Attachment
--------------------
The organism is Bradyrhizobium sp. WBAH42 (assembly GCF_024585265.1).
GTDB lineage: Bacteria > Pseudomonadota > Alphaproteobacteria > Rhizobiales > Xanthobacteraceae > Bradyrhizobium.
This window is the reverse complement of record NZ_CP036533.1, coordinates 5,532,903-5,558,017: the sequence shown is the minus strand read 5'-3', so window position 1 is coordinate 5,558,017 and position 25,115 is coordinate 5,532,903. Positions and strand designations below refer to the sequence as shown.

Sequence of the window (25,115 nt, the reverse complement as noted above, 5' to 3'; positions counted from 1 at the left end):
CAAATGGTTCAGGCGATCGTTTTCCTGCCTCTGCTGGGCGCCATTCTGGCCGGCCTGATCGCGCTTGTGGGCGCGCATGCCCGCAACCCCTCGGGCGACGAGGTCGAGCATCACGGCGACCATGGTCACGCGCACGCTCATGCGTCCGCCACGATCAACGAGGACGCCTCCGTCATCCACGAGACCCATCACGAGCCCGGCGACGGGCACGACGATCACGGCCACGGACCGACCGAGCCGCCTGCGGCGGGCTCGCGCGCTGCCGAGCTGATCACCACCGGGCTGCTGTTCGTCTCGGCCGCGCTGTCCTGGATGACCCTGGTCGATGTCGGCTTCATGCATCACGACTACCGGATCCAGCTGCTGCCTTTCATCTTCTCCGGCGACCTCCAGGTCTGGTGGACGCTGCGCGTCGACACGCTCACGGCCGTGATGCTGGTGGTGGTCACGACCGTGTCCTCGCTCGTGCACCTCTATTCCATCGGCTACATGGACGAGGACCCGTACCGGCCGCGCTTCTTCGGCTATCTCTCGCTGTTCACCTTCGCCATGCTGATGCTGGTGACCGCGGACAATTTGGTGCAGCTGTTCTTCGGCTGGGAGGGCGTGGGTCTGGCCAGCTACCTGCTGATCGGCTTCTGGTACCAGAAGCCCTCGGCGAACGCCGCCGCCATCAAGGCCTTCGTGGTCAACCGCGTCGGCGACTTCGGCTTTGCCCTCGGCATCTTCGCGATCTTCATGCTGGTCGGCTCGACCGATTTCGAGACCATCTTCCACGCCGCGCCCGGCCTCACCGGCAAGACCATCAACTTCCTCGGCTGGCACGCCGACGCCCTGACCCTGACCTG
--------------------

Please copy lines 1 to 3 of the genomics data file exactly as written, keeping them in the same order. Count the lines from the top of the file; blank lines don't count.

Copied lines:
The organism is Bradyrhizobium sp. WBAH42 (assembly GCF_024585265.1).
GTDB lineage: Bacteria > Pseudomonadota > Alphaproteobacteria > Rhizobiales > Xanthobacteraceae > Bradyrhizobium.
This window is the reverse complement of record NZ_CP036533.1, coordinates 5,532,903-5,558,017: the sequence shown is the minus strand read 5'-3', so window position 1 is coordinate 5,558,017 and position 25,115 is coordinate 5,532,903. Positions and strand designations below refer to the sequence as shown.